On the Mountain of the Sun


It had taken nearly thirty days and no fewer bribes to reach the small Peruvian village of Ispiju Intiq on the day of the Summer Solstice. The fercho back in Cuzco had been the worst of them, offering up freely a great wealth of information about the small village and the Incan ruins that stood above it, until they’d reached their hotel. Then he’d held their luggage hostage, muttering to himself about piña and begging for God’s forgiveness, while he blocked them from opening the trunk.

He forgot all about God and bad luck quickly once Havier offered up a crisp US hundred-dollar bill. The last one in their possession, and hopefully, the last they’d need if they found what the newly discovered ruins a short hike from Machu Pichu had alluded to.

If, of course, Franchesco, who’d translated the Incan carvings, could be trusted.

Marlina eyed him as they stood at the outer edge of the village and gazed up at the ruins clinging to the side of the snow-encrusted mountain. They’d arrived early enough that the rising sun created an amazing show of light against the stony surface, surrounding the village in a golden halo that she could only assume came from a large wealth of pyrite. She should have been staring at the incredible phenomena, basking in the wonder of the Mountain of the Sun’s glory. At minimum, as the foremost geologist on the team, she should have been calculating the age of the rock surrounding them and from which the Incan ruins had been built.

Instead, she stood there in her alpaca wool jacket, her breath creating clouds that floated away into the eerie stillness, and stared at Franchesco as if she could read him through the sweat and dust covering his bronzed, unshaved skin. The fercho had called Franchesco a figureti, which he’d laughed off and refused to translate for them. She had later discovered from a housekeeper that it was not exactly a compliment and Franchesco was not exactly a stranger to Peru or apparently to the fine city of Cuzco.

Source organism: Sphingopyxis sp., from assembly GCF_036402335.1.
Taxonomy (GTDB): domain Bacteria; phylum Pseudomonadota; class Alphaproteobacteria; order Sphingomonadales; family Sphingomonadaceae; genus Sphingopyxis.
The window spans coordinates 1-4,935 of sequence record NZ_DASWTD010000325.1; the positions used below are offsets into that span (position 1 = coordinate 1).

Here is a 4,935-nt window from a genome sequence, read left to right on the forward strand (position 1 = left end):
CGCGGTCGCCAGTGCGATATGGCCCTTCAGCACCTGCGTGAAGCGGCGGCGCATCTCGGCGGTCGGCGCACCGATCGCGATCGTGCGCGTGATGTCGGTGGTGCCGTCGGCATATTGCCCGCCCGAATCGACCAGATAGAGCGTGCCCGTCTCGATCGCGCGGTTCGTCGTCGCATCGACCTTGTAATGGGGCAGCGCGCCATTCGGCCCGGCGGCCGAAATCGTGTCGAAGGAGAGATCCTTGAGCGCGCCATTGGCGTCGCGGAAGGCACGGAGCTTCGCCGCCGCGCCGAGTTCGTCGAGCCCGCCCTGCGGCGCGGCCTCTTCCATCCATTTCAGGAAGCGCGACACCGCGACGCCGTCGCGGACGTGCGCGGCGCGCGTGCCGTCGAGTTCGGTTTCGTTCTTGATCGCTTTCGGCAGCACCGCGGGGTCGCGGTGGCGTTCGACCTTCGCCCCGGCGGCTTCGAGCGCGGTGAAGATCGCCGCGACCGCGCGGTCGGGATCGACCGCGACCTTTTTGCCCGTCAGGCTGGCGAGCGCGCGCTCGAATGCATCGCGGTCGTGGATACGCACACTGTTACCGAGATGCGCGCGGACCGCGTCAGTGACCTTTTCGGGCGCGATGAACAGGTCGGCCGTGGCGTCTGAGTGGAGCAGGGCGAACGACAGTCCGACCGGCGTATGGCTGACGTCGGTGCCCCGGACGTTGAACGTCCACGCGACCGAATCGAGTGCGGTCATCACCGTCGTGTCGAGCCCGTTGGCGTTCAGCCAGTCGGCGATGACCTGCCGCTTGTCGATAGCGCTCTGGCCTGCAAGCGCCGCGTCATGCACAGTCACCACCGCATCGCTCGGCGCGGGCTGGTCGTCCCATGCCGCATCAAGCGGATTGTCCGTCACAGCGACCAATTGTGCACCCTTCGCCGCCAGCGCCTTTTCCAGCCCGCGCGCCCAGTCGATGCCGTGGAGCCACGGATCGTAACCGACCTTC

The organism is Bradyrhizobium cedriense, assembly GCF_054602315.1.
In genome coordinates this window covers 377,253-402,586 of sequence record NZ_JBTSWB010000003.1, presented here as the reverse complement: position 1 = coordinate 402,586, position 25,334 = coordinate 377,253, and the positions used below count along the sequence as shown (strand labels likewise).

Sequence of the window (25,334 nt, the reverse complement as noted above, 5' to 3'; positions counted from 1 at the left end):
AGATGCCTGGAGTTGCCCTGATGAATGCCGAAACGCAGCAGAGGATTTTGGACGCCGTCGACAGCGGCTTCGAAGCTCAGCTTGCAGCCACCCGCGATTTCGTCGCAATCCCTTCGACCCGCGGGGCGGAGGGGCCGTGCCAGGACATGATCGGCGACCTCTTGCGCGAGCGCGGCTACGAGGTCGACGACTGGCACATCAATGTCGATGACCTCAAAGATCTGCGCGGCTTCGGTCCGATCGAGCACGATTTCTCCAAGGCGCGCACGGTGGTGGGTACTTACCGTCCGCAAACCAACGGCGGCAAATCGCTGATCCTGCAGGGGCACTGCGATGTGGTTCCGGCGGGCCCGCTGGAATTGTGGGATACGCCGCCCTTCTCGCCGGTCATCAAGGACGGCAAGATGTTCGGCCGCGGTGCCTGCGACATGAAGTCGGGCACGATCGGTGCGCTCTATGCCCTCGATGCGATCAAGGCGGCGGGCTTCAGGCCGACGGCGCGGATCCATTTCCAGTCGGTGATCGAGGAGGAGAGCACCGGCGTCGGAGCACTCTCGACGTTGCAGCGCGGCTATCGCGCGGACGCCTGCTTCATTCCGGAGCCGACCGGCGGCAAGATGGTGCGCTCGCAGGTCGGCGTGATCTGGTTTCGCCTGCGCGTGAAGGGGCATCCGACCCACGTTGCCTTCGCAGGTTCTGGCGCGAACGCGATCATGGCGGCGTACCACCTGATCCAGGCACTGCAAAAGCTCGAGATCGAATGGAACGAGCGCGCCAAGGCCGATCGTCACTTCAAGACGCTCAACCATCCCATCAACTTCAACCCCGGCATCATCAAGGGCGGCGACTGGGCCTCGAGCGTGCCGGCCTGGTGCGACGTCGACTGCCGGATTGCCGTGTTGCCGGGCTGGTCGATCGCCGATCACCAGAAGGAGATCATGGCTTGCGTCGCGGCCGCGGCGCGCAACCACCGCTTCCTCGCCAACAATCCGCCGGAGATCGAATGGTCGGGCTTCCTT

So, what else wasn’t he telling them?

“Madre de Dios, she’s beautiful,” Havier breathed.

“Oui, magnifique,” Marcel agreed.

Franchesco just smiled, which made Marlina’s pinched expression of worry deepen into an outright frown. No one from the village had come to greet them, nor did there seem to be anyone at home to do so. “Are you sure you’ll be able to talk to the villagers about the inscription?”

All three men turned her way, their smiles faltering for a moment. Franchesco looked out over the village and his smile broadened. “Surely. If they don’t speak Peruvian Spanish, then at the very least it’ll be some form of Quechua. Hopefully, similar to that of Cuzco since we’re within the same region.”

She grunted in reply and wrapped her arms tighter around her soft alpaca jacket. If this place was the gateway to the fabled El Dorado, then she was the aforementioned alpaca’s mama.

Franchesco’s blue eyes twinkled, and he arched a salt-and-pepper eyebrow at her. “Perhaps we should find the chief and make sure, eh? Find us a warm fire and boil us a pot of fresh kaphiy before we head up into the ruins.”

Havier rubbed his gloved hands together, “yes. A hot cup of coffee would be excellent.”

“And some real breakfast,” Marcel agreed. “That stuff at the hotel won’t keep me once we start climbing.”

“Especially with all this gear,” Havier said, gesturing to the overladen llamas behind them and Marcel’s bulging backpack, which mirrored his own. “Where is everyone anyway? You’d think the chief would’ve come to greet us by now.”

“Or told us to go away,” added Marcel with a frown.

“I’ve got a bad feeling about all this,” Marlina offered as they started into the village.

“You’ve always got a bad feeling,” Havier laughed.

“Well, maybe you should too. There’s a reason anyone gone searching for El Dorado hasn’t been seen after,” she huffed, then nodded toward the emptiness before them. “Maybe that’s where the villagers have got off to.”

Havier’s dark eyes snapped to hers, then he pushed past and put her off balance.

Franchesco grabbed her pack before she could fall and set her aright with a laugh. “I think more than one of us could do with some liquid courage or at least somewhat to warm the stomach, eh?”